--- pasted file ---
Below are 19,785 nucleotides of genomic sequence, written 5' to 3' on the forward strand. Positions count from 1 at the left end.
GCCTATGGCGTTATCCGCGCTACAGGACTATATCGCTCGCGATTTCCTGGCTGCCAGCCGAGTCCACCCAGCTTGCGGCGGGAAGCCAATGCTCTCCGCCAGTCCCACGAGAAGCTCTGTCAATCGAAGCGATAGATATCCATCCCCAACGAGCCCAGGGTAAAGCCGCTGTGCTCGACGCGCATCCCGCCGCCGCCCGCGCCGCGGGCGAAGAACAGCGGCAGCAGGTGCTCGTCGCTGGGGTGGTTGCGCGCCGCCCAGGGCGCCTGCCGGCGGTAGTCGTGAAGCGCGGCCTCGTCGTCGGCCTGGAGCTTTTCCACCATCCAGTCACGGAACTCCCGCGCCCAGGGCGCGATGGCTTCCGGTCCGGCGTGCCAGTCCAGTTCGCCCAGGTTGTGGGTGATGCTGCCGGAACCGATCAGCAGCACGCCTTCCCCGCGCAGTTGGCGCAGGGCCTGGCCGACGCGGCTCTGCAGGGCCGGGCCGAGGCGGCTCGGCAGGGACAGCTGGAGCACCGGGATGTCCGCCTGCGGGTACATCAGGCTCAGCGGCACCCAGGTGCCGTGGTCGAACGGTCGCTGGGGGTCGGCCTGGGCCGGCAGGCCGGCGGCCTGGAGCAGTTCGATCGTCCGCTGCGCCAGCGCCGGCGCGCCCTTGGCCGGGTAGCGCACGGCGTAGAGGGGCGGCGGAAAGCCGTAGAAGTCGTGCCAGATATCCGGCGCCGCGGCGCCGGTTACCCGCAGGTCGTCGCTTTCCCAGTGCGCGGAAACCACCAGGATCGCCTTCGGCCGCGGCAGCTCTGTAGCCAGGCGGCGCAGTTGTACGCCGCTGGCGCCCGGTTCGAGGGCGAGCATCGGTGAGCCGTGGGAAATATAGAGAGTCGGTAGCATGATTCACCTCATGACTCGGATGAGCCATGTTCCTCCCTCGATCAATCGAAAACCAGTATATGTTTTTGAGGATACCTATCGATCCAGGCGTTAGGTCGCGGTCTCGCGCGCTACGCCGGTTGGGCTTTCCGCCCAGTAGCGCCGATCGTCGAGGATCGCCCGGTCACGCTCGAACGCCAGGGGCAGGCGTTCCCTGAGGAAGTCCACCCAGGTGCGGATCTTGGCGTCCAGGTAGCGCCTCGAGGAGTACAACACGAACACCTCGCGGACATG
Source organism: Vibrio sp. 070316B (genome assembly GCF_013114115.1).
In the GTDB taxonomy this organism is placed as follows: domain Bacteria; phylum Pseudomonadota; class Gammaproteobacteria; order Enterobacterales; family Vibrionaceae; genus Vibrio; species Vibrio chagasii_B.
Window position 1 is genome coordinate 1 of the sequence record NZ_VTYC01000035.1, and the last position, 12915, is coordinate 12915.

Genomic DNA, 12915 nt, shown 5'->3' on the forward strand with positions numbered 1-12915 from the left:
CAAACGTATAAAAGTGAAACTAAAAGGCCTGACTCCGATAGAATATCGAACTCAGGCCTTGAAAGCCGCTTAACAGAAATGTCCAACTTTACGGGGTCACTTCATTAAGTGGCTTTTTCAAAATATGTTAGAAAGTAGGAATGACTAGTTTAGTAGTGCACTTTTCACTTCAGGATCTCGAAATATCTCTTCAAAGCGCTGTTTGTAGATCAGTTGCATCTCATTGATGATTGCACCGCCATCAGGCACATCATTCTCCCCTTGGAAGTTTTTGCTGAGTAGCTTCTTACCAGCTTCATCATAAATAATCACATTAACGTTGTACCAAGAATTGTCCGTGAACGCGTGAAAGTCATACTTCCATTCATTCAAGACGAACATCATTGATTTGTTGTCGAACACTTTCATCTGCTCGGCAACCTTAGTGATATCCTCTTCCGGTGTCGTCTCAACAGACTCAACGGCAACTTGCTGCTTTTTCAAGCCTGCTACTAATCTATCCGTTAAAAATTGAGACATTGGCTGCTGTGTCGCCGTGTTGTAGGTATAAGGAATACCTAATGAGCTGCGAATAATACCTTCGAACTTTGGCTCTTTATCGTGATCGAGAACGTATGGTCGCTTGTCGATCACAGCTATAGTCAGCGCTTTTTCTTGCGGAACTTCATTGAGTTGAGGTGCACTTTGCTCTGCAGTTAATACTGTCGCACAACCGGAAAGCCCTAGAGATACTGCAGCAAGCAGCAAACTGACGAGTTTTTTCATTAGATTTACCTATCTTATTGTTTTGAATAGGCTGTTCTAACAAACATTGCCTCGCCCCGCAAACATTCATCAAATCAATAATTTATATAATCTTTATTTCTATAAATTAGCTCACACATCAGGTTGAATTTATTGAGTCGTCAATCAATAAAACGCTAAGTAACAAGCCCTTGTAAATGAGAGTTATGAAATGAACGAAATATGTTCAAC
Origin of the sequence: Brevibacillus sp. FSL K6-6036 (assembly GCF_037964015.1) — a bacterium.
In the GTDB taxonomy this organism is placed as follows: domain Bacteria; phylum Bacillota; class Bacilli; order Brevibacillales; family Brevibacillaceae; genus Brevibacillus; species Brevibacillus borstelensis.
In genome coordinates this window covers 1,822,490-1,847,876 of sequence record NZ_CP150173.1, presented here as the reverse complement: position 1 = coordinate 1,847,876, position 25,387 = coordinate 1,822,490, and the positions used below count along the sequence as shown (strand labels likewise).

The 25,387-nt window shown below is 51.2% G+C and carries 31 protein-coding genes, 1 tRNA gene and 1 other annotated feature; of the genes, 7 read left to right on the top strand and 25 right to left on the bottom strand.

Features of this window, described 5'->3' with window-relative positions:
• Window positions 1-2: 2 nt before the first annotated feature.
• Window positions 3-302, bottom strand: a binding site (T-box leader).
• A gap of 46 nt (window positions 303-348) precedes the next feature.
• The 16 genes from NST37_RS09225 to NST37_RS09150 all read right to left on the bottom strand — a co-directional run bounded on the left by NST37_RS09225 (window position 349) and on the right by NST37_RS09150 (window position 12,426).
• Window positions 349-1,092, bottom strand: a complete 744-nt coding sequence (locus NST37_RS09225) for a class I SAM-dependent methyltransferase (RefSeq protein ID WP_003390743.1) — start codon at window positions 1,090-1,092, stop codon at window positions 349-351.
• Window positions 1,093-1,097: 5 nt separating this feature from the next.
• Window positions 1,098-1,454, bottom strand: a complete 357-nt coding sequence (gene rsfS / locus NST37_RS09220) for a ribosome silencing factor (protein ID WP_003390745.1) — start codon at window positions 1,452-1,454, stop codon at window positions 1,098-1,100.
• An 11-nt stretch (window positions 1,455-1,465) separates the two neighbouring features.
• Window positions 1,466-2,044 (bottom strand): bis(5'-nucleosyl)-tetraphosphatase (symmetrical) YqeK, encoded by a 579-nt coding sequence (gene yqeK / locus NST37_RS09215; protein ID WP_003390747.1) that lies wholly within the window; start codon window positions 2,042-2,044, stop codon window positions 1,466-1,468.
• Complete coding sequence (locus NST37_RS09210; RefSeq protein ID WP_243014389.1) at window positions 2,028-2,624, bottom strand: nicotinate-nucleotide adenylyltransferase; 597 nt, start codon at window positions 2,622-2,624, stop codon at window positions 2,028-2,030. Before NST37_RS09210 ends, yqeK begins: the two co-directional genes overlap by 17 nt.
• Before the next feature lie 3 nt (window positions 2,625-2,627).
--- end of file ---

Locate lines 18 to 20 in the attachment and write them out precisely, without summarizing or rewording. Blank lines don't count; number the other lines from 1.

• Window positions 1,093-1,097: 5 nt separating this feature from the next.
• Window positions 1,098-1,454, bottom strand: a complete 357-nt coding sequence (gene rsfS / locus NST37_RS09220) for a ribosome silencing factor (protein ID WP_003390745.1) — start codon at window positions 1,452-1,454, stop codon at window positions 1,098-1,100.
• An 11-nt stretch (window positions 1,455-1,465) separates the two neighbouring features.